The panel was keen to stress they want to hear from new voices within agencies and solutions providers rather than just be pitched the C‑suite. It’s understood that senior executives are media-trained and “sometimes prevents us getting deeper.”

Brian said: “Don’t be afraid to throw out a different voice because we’re [already] familiar with the CEO of your company probably, but maybe there’s a voice out there in your company that’s more informed – there’s so much, there’s [only] so much that CEO can do, right? If there’s someone within your company that actually knows the topic a little bit better, and hasn’t been mentioned a lot, I would prefer that source.”

They would particularly like access to younger members of staff and, of course, more diverse voices. Alison said that it as important to be able “to get inside of the companies and work with the people who are day-to-day and on the ground”, while Emma pointed out that she and her colleagues make an effort to track the demographics of the people we’re speaking with to make sure they are speaking to women, to people of color, and to young people of all different ethnicities, religions and geographic backgrounds.

“When pitches reflect that effort to bring in diverse voices, that’s something I really appreciate.”

The panel tackled some misconceptions about their coverage and that they might have ‘favourites’ among companies. They denied that companies receive special treatment, but ones creating cool ‘stuff’ had a good story to tell – Brian added: “Sometimes certain companies are good at finding new angles within their agency that other agencies aren’t as good at.”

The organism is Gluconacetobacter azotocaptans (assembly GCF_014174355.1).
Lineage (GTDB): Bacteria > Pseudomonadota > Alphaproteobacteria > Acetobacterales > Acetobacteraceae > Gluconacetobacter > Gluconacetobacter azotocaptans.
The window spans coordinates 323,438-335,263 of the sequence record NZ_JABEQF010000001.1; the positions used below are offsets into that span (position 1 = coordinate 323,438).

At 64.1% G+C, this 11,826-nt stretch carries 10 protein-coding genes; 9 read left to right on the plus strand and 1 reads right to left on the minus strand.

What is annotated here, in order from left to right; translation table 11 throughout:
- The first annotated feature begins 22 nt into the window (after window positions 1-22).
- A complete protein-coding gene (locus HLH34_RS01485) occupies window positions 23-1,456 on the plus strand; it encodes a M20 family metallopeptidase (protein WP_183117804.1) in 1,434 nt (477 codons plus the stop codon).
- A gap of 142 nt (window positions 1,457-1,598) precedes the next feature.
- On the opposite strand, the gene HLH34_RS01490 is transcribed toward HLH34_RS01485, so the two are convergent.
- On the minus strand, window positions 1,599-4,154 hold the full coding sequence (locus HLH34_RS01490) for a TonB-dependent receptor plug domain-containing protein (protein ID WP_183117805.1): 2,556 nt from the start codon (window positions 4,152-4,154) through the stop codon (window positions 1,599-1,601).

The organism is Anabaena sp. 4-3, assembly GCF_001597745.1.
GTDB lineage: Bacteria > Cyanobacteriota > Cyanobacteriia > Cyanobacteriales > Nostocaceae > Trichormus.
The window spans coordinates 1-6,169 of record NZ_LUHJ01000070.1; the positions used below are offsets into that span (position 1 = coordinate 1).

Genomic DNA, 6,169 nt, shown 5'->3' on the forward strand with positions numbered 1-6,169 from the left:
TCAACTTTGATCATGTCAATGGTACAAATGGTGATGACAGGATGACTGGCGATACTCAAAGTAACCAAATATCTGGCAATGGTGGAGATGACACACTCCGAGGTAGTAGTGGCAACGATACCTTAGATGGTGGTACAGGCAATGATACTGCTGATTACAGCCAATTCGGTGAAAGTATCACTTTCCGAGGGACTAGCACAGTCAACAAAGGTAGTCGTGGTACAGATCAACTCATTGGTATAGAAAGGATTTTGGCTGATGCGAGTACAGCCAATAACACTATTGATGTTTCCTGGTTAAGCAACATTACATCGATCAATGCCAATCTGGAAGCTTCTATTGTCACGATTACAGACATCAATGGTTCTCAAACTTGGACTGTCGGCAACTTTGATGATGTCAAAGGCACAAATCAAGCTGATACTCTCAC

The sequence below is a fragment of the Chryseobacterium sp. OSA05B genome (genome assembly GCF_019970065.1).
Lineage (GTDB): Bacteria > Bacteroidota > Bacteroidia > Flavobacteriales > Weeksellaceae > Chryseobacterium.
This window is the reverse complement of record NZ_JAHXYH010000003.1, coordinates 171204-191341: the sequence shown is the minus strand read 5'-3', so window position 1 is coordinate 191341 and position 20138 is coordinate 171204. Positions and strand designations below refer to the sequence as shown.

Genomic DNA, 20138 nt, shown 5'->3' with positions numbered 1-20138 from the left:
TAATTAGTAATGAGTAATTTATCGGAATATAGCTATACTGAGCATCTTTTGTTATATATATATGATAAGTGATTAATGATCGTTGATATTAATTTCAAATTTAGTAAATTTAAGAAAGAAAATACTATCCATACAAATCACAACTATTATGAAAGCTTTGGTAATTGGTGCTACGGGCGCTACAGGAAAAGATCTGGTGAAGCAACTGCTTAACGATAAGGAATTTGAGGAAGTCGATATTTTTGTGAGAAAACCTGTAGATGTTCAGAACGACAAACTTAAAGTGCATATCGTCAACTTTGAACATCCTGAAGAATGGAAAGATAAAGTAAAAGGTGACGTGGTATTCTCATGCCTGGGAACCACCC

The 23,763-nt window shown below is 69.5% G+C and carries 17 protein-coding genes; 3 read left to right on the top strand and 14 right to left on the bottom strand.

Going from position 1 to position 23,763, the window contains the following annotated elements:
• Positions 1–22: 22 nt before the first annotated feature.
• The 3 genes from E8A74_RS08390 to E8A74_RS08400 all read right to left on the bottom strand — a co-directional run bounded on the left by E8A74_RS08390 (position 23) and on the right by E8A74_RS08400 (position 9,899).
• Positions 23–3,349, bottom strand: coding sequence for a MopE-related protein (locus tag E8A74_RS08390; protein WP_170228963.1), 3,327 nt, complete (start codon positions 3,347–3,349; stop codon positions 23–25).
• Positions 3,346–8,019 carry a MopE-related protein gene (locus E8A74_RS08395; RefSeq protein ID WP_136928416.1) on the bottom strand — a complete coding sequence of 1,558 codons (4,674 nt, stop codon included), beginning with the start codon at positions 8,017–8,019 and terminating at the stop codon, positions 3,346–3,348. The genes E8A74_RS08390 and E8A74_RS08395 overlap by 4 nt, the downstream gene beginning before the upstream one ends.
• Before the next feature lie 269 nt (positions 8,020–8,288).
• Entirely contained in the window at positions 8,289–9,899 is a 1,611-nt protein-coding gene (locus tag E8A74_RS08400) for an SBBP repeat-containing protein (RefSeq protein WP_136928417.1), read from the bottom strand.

Emma picked up on the topic and said that she was always looking for businesses that were one step ahead of culture “and kind of meeting the moment in a way that then catches the eyes.” She added that she actively looked for the businesses that are not yet getting media attention she felt people should know about.

Show the agency’s vulnerabilities

There was agreement that journalists would find honesty about mistakes and insights into the inner workings of campaigns very interesting. Alison said she found the majority too afraid to say anything beyond “here’s the perfect video” and added: “I think that we could learn more from each other if we were able to admit some of our mistakes more. Maybe that’s even a campaign that came out three years ago and now you’re not so close to it that you can go back and behind the scenes and dive into how it came together.”

Emma added: “I think like some of the most interesting stories really live in that tension where people are empowered to speak really openly and vulnerably and also just get away from like the jargon – not just focusing on finished projects or campaigns and things that went off without a hitch, but where the tensions and the challenges were.”

And Brian pointed out that journalists will go around someone who is overly-media-trained to find sources that are more honest about the story – so it’s better to provide the real answers in the first place.

As a final call to action the panel did make a plea for the ad industry at large to subscribe to their publications and support journalism, so they can provide the in-depth, credible coverage the advertising industry deserves.